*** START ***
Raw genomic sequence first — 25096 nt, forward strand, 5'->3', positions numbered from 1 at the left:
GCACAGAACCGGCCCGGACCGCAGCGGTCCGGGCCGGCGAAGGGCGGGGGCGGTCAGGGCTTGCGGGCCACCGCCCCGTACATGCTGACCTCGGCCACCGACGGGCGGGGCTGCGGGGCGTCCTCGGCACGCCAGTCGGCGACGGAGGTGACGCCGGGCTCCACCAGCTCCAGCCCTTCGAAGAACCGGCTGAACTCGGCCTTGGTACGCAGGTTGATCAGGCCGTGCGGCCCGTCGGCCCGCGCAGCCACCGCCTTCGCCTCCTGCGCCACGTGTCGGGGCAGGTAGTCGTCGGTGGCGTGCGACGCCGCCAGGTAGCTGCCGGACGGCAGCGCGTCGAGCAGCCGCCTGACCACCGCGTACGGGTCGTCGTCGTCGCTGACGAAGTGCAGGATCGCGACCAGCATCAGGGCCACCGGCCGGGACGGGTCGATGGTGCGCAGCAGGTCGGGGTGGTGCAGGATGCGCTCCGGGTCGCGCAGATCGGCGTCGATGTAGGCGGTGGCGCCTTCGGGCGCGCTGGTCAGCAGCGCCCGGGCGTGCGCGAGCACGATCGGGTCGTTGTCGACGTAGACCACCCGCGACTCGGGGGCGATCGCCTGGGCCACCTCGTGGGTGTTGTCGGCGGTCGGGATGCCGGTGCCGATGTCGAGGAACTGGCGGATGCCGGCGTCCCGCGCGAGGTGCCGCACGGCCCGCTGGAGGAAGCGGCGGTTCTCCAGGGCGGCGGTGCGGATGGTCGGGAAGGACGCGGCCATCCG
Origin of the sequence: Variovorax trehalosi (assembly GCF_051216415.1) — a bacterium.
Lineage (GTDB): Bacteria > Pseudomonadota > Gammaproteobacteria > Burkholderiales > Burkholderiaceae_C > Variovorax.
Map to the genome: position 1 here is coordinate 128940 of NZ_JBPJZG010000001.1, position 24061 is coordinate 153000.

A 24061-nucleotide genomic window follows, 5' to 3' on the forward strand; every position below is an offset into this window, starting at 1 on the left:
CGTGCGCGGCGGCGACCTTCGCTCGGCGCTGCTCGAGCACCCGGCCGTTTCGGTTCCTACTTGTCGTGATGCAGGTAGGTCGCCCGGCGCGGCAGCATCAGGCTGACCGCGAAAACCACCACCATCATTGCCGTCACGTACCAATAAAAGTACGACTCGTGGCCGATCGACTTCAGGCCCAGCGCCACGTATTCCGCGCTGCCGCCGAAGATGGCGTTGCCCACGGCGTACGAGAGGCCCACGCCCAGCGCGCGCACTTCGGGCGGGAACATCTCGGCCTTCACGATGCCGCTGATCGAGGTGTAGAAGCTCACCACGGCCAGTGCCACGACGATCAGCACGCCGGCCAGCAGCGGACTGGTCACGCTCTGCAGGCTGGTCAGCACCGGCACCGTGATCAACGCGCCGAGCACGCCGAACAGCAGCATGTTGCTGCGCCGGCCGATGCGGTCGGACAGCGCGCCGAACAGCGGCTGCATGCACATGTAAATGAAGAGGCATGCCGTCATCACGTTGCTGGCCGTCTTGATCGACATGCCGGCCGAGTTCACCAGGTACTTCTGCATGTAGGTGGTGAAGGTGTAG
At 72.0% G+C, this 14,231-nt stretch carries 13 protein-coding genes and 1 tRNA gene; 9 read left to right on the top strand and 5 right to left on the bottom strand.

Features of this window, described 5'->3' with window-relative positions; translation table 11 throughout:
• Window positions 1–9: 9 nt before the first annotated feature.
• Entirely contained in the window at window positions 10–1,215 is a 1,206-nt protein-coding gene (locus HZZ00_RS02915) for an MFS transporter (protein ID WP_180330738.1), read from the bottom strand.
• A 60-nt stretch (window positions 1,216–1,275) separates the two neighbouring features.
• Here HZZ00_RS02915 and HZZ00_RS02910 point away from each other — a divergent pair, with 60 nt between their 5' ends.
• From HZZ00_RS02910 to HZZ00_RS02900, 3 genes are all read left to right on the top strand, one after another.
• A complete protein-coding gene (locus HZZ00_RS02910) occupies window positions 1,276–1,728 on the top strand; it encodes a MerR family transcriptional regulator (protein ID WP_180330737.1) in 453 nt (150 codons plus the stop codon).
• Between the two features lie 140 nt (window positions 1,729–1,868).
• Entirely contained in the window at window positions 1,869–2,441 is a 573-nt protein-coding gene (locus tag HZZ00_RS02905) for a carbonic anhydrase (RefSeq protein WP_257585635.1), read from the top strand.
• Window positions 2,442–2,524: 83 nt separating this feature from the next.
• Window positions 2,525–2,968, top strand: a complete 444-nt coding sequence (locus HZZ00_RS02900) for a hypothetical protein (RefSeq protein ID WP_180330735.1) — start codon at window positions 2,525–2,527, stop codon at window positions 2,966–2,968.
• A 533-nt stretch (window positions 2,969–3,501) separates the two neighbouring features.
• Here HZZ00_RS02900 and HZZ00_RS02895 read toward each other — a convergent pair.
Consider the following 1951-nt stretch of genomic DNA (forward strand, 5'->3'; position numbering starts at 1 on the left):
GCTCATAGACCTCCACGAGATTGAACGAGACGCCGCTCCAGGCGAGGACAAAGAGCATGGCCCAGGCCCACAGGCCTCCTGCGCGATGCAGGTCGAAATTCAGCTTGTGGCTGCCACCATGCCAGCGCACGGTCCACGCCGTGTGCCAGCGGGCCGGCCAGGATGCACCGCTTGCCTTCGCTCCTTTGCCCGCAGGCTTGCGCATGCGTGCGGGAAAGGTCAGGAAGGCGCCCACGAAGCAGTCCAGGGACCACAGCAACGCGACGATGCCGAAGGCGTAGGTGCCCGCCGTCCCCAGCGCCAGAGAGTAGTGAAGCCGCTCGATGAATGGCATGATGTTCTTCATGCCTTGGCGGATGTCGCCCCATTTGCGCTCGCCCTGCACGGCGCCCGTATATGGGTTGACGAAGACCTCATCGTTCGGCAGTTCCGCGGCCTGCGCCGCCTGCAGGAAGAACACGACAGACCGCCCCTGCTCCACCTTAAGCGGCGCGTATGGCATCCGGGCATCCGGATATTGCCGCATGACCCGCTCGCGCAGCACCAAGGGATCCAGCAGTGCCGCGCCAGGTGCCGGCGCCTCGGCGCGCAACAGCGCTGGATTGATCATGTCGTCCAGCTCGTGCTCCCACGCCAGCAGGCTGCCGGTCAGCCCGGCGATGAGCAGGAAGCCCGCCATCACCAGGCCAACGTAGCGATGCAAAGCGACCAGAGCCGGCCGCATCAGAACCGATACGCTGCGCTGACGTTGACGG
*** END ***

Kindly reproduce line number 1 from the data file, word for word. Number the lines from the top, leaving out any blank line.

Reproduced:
Raw genomic sequence first — 25096 nt, forward strand, 5'->3', positions numbered from 1 at the left: